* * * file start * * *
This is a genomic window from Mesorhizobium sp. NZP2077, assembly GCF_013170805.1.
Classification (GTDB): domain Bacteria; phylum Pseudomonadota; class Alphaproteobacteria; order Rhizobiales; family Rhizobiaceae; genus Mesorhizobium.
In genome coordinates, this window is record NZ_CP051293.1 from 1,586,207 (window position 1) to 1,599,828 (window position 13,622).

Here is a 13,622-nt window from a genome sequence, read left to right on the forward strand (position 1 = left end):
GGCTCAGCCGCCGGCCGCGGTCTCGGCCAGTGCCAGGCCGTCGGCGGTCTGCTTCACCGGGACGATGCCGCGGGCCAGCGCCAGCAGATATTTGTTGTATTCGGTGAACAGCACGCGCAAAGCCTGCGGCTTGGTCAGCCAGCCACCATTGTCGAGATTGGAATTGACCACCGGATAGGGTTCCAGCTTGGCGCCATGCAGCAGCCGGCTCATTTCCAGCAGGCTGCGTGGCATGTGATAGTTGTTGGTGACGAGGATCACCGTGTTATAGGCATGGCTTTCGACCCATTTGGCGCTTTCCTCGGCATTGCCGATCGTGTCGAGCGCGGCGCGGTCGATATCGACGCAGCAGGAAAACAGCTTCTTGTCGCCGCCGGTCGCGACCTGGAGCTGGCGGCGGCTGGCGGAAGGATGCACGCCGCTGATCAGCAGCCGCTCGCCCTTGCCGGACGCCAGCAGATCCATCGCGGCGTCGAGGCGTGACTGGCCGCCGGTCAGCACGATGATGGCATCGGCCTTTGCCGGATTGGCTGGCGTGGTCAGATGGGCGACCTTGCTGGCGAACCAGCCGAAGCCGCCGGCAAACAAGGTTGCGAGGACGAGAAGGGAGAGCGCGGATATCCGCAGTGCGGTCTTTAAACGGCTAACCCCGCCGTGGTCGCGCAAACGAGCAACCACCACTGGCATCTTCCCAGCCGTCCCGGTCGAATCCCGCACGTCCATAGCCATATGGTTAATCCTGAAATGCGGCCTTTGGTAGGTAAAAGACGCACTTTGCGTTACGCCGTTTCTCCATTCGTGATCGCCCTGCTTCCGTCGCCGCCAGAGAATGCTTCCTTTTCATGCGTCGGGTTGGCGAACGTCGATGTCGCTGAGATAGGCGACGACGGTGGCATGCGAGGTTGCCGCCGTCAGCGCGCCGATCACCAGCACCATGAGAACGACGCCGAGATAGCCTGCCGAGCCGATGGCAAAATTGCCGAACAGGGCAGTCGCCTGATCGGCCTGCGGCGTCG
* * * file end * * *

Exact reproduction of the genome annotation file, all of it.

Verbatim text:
This is a genomic window from Mesorhizobium sp. NZP2077, assembly GCF_013170805.1.
Classification (GTDB): domain Bacteria; phylum Pseudomonadota; class Alphaproteobacteria; order Rhizobiales; family Rhizobiaceae; genus Mesorhizobium.
In genome coordinates, this window is record NZ_CP051293.1 from 1,586,207 (window position 1) to 1,599,828 (window position 13,622).

Here is a 13,622-nt window from a genome sequence, read left to right on the forward strand (position 1 = left end):
GGCTCAGCCGCCGGCCGCGGTCTCGGCCAGTGCCAGGCCGTCGGCGGTCTGCTTCACCGGGACGATGCCGCGGGCCAGCGCCAGCAGATATTTGTTGTATTCGGTGAACAGCACGCGCAAAGCCTGCGGCTTGGTCAGCCAGCCACCATTGTCGAGATTGGAATTGACCACCGGATAGGGTTCCAGCTTGGCGCCATGCAGCAGCCGGCTCATTTCCAGCAGGCTGCGTGGCATGTGATAGTTGTTGGTGACGAGGATCACCGTGTTATAGGCATGGCTTTCGACCCATTTGGCGCTTTCCTCGGCATTGCCGATCGTGTCGAGCGCGGCGCGGTCGATATCGACGCAGCAGGAAAACAGCTTCTTGTCGCCGCCGGTCGCGACCTGGAGCTGGCGGCGGCTGGCGGAAGGATGCACGCCGCTGATCAGCAGCCGCTCGCCCTTGCCGGACGCCAGCAGATCCATCGCGGCGTCGAGGCGTGACTGGCCGCCGGTCAGCACGATGATGGCATCGGCCTTTGCCGGATTGGCTGGCGTGGTCAGATGGGCGACCTTGCTGGCGAACCAGCCGAAGCCGCCGGCAAACAAGGTTGCGAGGACGAGAAGGGAGAGCGCGGATATCCGCAGTGCGGTCTTTAAACGGCTAACCCCGCCGTGGTCGCGCAAACGAGCAACCACCACTGGCATCTTCCCAGCCGTCCCGGTCGAATCCCGCACGTCCATAGCCATATGGTTAATCCTGAAATGCGGCCTTTGGTAGGTAAAAGACGCACTTTGCGTTACGCCGTTTCTCCATTCGTGATCGCCCTGCTTCCGTCGCCGCCAGAGAATGCTTCCTTTTCATGCGTCGGGTTGGCGAACGTCGATGTCGCTGAGATAGGCGACGACGGTGGCATGCGAGGTTGCCGCCGTCAGCGCGCCGATCACCAGCACCATGAGAACGACGCCGAGATAGCCTGCCGAGCCGATGGCAAAATTGCCGAACAGGGCAGTCGCCTGATCGGCCTGCGGCGTCG